24 of the Most Deliciously Iconic Foods in San Francisco…
…or, Why I Have Gained 35 Pounds Since Returning to The City. Part 1.
Everyone has their food touchstones from growing up wherever they grew up. It might be something as simple as Hostess Sno-Balls that mom put in their lunch or a chocolatey Yoo-Hoo that they spent allowance on at the corner store. A friend from New York waxes eloquent about bagels, and makes the argument that “no where on earth can you find a bagel the likes of a New York City bagel.” Texans brag about their barbecue. You should hear the arguments over their German-influenced sausage. I mean, Elgin vs. Lockhart? It’s a war, y’all! It seems everyone gets downright defensive over their hometown pizza. And growing up in San Francisco, there are foods that bring back memories (and add the pounds, when I don’t check myself, which, if you know me, I most don’t.). Here are a few of the iconic foods that beckoned me home, to savor the flavor, and to pack on the LBS.
Focaccia from Liguria Bakery
1700 Stockton St. at Filbert, North Beach
1700 Stockton St. at Filbert, North Beach
If you’ve ever seen a long line of people standing outside this little bakery at holiday time, know that they’re waiting for the best focaccia ever made. Liguria Bakery is one of the oldest businesses in North Beach. The Soracco Family has been making basically one item for generations (yes, the ladies that help you- Mary and Josephine- are part of the family.) They have several versions- plain, garlic, rosemary, raisin, all of them delicious. But the best? Go in, ask them to cut up a pizza. They’ll put the oily, tomato-y, onion-y, caramelized-edged slices of heaven on a sheet of waxed paper, and into a paper bag for you. I defy you to get home without having a piece or two.
The sign on the window says that Tadich Grill is the “The Original Cold Day Restaurant”. Not exactly sure what that means, but despite the weather, any day is a good day to eat at this San Francisco classic if you’re in search of tasty seafood selections. My favorite is a not-as-well-known tiny little flatfish called a sand dab. Silly name, delectable dish. Mildly flavored, accented with simple seasonings (salt, pepper, dust of flour) sautéed and served up fresh. You can have your tilapia and ahi. Sand dabs at Tadich? Perfection! even on a hot day.
Cheeseburger on French from Original Joe’s
601 Union Street at Stockton, North Beach
We constantly get bombarded with “Best Burger” lists. But the one constant omission is my favorite- a perfectly char-broiled ground chuck burger laced with diced onions, topped with swiss cheese or provolone, on a Sourdough roll grilled in garlic butter. Let me quote George “Mr. Sulu” Takai- “Oh my!” You don’t need extras or condiments, it’s just that good! Whether were at Original Joe’s- North Beach or San Jose, Marin Joe’s, the old Joe’s of Westlake or even Val’s in Daly City- a Joe’s cheeseburger makes the top of my “Best Burger” list everytime!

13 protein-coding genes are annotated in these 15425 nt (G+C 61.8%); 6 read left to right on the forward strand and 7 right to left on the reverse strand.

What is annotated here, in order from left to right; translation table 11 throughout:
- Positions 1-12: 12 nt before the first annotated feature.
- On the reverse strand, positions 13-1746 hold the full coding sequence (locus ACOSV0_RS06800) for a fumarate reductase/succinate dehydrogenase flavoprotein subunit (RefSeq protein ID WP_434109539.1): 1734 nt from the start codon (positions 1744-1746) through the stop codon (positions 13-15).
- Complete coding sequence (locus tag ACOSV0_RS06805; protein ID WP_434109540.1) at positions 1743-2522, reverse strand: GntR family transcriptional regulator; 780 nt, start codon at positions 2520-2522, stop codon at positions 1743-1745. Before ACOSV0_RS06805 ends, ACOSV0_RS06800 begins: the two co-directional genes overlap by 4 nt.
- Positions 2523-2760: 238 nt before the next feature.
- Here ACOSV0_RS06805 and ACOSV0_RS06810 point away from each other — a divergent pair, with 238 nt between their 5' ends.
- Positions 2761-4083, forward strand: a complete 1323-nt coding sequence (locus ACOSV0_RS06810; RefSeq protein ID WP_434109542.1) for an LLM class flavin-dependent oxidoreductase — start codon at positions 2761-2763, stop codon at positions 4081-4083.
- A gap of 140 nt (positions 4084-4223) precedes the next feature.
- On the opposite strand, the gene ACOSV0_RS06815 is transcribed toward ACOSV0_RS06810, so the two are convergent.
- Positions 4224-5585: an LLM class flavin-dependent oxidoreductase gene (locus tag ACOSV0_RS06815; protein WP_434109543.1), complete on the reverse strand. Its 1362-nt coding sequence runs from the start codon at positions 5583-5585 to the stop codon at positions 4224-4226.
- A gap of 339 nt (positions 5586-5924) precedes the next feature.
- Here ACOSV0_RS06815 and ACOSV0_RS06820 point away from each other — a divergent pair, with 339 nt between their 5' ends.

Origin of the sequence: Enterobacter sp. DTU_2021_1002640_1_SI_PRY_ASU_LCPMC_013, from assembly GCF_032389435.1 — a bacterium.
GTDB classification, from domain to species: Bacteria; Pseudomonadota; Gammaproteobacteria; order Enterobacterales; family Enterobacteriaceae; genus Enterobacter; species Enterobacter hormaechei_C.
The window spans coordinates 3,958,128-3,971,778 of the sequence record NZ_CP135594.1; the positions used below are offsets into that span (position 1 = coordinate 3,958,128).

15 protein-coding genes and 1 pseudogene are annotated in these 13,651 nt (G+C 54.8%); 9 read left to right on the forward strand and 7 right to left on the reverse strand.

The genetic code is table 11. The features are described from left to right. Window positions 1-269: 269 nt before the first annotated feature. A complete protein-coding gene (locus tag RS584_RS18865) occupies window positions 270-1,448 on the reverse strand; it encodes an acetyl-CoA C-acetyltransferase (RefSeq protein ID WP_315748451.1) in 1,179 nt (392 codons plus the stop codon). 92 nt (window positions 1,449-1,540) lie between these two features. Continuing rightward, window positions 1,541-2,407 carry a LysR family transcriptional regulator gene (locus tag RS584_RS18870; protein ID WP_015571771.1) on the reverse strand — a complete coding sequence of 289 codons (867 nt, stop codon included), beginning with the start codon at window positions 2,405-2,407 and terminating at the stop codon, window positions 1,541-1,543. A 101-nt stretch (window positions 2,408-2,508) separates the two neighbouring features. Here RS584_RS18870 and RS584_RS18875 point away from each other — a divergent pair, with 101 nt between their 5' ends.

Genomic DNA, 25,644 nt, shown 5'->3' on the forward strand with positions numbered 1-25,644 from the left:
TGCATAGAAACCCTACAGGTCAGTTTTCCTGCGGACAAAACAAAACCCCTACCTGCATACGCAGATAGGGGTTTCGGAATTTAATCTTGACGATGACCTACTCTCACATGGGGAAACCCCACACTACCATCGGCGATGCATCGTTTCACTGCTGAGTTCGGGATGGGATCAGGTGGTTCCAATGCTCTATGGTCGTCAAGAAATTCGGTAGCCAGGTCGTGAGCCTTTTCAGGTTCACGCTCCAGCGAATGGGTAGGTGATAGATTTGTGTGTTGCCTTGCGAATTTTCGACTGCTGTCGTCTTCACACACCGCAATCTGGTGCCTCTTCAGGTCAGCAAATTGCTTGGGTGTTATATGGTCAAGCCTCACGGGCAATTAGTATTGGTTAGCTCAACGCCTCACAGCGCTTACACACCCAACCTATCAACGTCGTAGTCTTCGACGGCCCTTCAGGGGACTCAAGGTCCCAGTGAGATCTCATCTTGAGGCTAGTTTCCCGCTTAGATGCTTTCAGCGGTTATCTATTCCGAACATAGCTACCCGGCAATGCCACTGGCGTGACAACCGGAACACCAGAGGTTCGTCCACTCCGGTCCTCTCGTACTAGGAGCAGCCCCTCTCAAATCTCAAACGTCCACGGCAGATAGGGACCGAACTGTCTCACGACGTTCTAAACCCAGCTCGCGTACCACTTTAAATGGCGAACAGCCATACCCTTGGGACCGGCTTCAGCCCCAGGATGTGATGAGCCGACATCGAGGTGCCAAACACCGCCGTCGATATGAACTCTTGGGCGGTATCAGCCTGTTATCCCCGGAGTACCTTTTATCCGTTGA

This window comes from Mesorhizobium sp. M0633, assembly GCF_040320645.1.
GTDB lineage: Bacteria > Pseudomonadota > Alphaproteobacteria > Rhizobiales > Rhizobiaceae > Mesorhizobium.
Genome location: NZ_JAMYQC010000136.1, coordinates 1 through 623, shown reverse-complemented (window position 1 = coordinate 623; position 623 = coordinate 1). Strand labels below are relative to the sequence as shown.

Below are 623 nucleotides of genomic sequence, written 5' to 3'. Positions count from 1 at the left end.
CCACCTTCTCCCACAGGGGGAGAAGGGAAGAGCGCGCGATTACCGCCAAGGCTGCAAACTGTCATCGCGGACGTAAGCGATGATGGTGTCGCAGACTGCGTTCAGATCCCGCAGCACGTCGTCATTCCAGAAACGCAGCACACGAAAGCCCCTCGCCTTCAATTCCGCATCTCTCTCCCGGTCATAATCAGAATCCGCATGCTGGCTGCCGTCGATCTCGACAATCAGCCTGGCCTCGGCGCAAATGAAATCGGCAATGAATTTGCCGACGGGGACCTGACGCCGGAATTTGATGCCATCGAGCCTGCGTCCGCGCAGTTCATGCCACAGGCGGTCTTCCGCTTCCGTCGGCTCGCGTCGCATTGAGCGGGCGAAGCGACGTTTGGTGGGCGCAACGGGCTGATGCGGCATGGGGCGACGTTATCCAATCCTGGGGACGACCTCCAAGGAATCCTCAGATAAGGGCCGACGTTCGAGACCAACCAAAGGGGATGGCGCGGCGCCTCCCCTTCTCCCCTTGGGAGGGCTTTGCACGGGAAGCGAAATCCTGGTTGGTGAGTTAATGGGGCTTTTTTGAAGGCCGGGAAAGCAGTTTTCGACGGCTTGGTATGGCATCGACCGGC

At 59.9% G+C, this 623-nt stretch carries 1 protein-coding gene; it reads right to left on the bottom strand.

Italian Dry Salami from Molinari
373 Columbus Avenue at Vallejo, North Beach
Fun Fact: Most people outside of San Francisco and the Bay Area have little idea about the delicious cured meat known as Italian Dry Salami. Try ordering a salami sandwich elsewhere and you’ll get Genoa-style (larger grind and fattier), Cotto (softer, less cured), Kosher (very Baloney-esque in my opinion), even “salami” that is more like Summer Sausage (think Hillshire Farms). OUR Italian Dry Salami is best represented by Molinari. Custom spiced pork, jammed into natural casings, is then dry cured for around 4 weeks. A white mold forms on the casing during this process. (Each salami gets hairier than Tom Selleck’s chest! You don’t want to see them during this phase.) I know that sounds nasty, but that mold what makes our salami the tastiest! Spicy, salty, amazing. We have sent Molinari salami to friends around the country, and they beg for more. Uniquely delicious.
Joe’s Special from Marin Joe’s
1585 Casa Buena Dr, Corte Madera
A simple dish that is simply mouthwateringly tasty, legend (arguably) has it that the Joe’s Special was invented at the long-gone New’s Joe’s on Columbus when hungry Prohibition-era Jazzmen wanted a filling dish after jamming at Barbary Coast nightclubs. Ground chuck, onion, spinach and eggs in a taste-tempting scramble of delight! Whether late-night or for breakfast, a Joe’s Special works any time of day. Marin Joe’s, on the frontage road next to the 101 in Corte Madera, has been serving a perfect version of this dish since the 50’s. A Joe’s Special gives the word “special” a savory meaning.
I know this one is out of The City, but it’s definitely worth the drive down Highway 1 to Pacifica for the best Dungeness crab sandwich served anywhere. Period. Sliced, butter-grilled sourdough (again!) piled with a heaping helping of lump Dungeness crab meat, just moistened with mayo. The sandwich is not cheap, but it’s absolutely worth the price. Have you ever ordered a crab sandwich and been disappointed with how little crab is in it? I assure you, Nick’s does not skimp. You will not be disappointed.
Sourdough Bread from Boudin Bakery
399 10th Avenue at Geary, Inner Richmond